Zoom in on this polymer dog portrait to see how Delaware illustrator, Joseph Barbaccia paints with extruded strings of polymer.
His polymer brushstrokes are layered over each other. It looks like he works from corner to corner. Joseph’s subjects are usually people. This fuzzy, furry pet provided a welcome departure from humans.
His in-progress shots are from Instagram while his finished work appears on Facebook.
It was a logical progression for illustrator and Zentangle enthusiast Anita Long (neeneeree) from Indiana to translate her drawings into polymer canes. The detail and dimension in this cane have given her enough material to last through the end of her 100 Day project. You can follow along on her Facebook and Instagram.
In the last few days of the project, she’s had a burst of energy and playing with layering translucent clay, alcohol inks, silver leaf, embossing powder, and acrylic paint. Her stunning progress may make you want to consider joining in the next 100 Day creative marathon.
Stripes, dots, a big mug and swinging legs. And what about those orange ears and mean teeth on her Happy Wolf?Caroline knows just how to tickle our fancy and start the week with a smile. Follow her on Facebook and shop on Etsy.
Caroline is an illustrator and comic artist who translates her art perfectly to polymer. What do you draw that could be translated?
What is it that makes this detail from Helena Bogosian’s clay illustration so calming?
The shapes and shades of the water are quite believable and soothing. The goldfish glide unperturbed through the water. The cat floats through the scene unaware. It all looks effortless.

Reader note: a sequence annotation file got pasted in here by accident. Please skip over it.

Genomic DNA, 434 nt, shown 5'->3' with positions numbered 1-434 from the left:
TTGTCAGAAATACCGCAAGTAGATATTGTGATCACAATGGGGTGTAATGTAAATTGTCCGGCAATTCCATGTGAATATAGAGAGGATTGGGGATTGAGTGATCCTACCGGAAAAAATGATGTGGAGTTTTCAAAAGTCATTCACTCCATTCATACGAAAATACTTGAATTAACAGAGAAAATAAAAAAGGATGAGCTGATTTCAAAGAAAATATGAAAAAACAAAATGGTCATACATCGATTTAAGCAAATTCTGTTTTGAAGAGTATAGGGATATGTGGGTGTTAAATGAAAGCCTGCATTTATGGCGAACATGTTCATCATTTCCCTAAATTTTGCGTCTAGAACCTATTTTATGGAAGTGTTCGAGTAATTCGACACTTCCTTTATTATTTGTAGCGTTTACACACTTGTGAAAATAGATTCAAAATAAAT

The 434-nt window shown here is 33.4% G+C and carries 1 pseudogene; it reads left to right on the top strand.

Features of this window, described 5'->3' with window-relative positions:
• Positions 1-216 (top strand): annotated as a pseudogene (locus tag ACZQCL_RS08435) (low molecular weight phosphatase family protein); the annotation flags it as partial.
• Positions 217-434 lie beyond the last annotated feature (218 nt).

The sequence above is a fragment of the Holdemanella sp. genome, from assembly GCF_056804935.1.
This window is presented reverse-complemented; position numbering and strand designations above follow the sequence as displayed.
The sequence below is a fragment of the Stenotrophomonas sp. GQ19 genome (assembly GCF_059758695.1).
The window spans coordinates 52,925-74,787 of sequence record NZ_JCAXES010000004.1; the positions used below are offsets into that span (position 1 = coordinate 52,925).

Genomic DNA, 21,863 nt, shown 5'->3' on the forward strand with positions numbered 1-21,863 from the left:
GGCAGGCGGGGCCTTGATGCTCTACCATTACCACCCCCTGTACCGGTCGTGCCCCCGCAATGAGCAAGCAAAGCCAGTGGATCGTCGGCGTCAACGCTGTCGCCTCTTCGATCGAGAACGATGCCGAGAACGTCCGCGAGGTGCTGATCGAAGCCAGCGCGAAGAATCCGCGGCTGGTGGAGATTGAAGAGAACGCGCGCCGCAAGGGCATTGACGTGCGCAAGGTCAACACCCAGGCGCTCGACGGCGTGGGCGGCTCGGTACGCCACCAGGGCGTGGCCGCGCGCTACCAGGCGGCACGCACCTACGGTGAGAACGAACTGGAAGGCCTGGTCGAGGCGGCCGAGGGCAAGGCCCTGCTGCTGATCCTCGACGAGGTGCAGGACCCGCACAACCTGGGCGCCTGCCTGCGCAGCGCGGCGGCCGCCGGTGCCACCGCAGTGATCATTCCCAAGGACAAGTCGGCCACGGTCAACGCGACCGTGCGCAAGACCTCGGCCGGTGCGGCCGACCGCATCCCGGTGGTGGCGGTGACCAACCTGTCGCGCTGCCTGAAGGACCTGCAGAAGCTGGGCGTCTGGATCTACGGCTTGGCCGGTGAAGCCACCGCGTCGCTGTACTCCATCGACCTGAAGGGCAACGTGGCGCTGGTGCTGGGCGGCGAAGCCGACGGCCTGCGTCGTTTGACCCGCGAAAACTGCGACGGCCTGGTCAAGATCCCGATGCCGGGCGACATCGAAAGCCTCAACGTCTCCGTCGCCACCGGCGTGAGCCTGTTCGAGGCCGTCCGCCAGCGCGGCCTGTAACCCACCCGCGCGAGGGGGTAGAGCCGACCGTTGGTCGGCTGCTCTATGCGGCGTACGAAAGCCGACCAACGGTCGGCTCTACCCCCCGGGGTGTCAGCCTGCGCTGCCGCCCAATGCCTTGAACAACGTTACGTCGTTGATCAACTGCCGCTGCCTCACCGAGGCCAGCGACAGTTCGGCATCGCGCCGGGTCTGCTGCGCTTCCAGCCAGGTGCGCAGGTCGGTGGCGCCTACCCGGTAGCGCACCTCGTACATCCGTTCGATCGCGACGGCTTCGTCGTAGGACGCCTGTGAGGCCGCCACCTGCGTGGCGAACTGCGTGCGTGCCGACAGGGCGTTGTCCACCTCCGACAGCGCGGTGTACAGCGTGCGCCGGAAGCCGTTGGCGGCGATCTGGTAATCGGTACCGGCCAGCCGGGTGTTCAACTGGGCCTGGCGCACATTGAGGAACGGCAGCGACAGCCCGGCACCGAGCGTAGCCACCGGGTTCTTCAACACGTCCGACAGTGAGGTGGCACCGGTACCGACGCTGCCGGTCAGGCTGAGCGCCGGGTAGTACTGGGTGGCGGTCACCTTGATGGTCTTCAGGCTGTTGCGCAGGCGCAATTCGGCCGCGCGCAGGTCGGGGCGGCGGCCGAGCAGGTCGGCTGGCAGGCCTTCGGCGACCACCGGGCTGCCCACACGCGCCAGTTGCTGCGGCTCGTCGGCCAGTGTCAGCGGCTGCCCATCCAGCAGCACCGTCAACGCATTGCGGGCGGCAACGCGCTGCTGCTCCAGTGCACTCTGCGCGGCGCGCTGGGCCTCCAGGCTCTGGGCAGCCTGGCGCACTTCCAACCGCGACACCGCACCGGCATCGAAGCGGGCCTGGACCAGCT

Helen is terrific at reducing the scene down to its essential elements for us and you can watch the steps on her Instagram. What most of us want to ask is, “How do you come up with these remarkable scenes?” Illustrators are an entirely different breed of polymer artist, don’t you agree?
This proud, colorful rooster from illustrator/artist Linda Webb (CreeksideStudio) brings our first week of the year to an energetic end.
With ruffled orange feathers and touches of gold, her wild polymer creature struts forward. Linda’s given him the can-do attitude that we’ll need as we barrel into 2017.
Linda brought a big plastic bag filled with failed projects to a fall show and her rejects became a hit. To her surprise, everyone was fascinated by her mistakes.
“I brought this ragtag bag of duds with a goal of showing the young people at my creation station that the mistakes I made while learning are not complete failures,” she says. “The things that went wrong for me while I perfected my art and the hard work are part of the process.” Good thing to remember.